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Friends with Benefits, in the Plant World - Companion Planting

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Friends with Benefits, in the Plant World - Companion Planting

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Friends with Benefits, in the Plant World - Companion Planting

  1. 1. 27 February 2012 | MP3 at voaspecialenglish.comFriends With Benefits, in the Plant WorldThis is the VOA Special English Agriculture Report.Companion planting is the idea that some kinds of plants can help each othergrow. Plants that are compatible together generally have similar needs in termsof nutrients, soil and moisture levels.Advice about which plants are compatible is sometimes based more on traditionthan proof. But experts say there is evidence to support certain combinations.These can improve harvests, reduce disease and help with pest control byattracting helpful insects.For example, some kinds of soil bacteria take nitrogen from the air and make itinto a form that plants can use. The plants hold the nitrogen in their roots.Legumes are especially good at this nitrogen-fixing. Then any crops that sharethe same space as the legumes can get the nitrogen as the roots decompose.Beans and potatoes can also share territory well because their roots reachdifferent levels in the soil. Deep-rooted vegetables get nutrients and moisturefrom lower down in the soil, so they do not compete with plants with shallowerroots.But some plants placed together may harm each others development. Forexample, tomatoes do not like wet soil but watercress does, so you wouldprobably want to keep them separated. AP Bananas too green to eat? Put them in a bag with an apple for quicker ripening. Some kinds of produce should be kept apart even after being harvested. This is because of ethylene gas. Ethylene is a plant hormone that can cause some foods to ripen too quickly. Apples release ethylene gas. Apricots, melons and tomatoes also release a lot of ethylene. Some vegetable are easily affected by ethylene, including asparagus, broccoli, cabbage and cucumbers.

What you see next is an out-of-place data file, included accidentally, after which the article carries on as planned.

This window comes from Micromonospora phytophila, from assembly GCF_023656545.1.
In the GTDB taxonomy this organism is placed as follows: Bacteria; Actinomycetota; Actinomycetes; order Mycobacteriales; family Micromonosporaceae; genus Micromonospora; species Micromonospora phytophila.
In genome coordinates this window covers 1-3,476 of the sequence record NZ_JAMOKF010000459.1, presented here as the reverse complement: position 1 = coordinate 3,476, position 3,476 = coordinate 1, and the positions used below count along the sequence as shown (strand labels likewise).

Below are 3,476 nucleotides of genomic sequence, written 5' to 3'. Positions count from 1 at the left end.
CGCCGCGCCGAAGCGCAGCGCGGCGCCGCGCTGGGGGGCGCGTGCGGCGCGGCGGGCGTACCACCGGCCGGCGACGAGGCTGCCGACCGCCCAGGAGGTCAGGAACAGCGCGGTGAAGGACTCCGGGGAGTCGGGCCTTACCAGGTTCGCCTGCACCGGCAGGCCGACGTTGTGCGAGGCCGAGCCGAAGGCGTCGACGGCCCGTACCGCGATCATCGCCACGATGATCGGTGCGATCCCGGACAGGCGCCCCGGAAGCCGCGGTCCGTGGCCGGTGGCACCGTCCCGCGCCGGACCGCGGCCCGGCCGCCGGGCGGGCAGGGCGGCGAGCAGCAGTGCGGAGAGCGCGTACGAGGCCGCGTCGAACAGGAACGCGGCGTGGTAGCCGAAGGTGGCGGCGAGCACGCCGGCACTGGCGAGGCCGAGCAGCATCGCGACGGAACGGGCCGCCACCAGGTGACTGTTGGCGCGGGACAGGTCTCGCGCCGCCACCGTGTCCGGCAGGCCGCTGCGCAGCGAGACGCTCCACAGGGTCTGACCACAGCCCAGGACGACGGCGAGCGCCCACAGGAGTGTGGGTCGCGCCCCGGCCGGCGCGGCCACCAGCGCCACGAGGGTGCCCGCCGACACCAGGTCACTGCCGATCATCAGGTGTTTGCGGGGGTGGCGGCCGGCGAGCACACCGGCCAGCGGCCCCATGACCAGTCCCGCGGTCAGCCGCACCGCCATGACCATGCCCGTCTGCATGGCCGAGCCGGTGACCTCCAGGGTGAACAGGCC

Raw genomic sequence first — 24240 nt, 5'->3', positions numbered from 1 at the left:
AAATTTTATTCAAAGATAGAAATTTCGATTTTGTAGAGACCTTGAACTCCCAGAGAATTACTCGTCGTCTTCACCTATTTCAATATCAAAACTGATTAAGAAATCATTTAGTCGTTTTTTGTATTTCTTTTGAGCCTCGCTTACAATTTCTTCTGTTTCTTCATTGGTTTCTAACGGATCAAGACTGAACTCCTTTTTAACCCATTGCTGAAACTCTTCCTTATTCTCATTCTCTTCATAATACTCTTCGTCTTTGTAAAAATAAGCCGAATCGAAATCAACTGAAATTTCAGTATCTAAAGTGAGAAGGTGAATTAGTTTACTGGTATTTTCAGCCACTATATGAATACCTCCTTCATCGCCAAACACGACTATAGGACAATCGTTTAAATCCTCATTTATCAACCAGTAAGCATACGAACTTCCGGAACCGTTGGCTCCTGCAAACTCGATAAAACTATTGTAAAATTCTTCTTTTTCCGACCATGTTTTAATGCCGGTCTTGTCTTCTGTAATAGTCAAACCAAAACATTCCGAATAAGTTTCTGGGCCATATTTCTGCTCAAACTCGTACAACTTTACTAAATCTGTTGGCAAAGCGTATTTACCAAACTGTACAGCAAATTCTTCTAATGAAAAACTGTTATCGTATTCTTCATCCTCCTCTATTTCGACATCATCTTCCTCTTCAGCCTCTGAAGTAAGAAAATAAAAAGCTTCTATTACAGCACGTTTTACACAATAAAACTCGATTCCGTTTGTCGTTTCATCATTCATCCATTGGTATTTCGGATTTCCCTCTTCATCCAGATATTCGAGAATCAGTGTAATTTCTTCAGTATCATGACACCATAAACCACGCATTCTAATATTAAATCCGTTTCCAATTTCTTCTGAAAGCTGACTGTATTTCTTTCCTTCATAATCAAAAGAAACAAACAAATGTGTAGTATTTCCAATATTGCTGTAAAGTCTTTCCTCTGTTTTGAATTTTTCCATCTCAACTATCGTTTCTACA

2. 2. 2This risk of ripening too soon is why markets often separate high ethylene-producing foods from those that are sensitive to the gas.But if you put an apple in a bag with a green banana, the ethylene from the applewill make the banana ready to eat sooner.What about peaches, plums and nectarines that are too firm to eat? These kindsof fruit do not need any help from an apple -- they release enough ethylene toripen themselves. But that does not mean there is no way to get the job donefaster.Growers suggest placing the fruit in a fruit bowl or in a paper bag with the topfolded over. Keep the fruit at room temperature, out of direct sunlight. Once thefruit is soft enough to your liking, either use it or put it in the refrigerator to keepit from getting too ripe. Yuck.And that’s the VOA Special English Agriculture Report, written by Jerilyn Watson.I’m Jim Tedder.

Friends with Benefits, in the Plant World - Companion Planting

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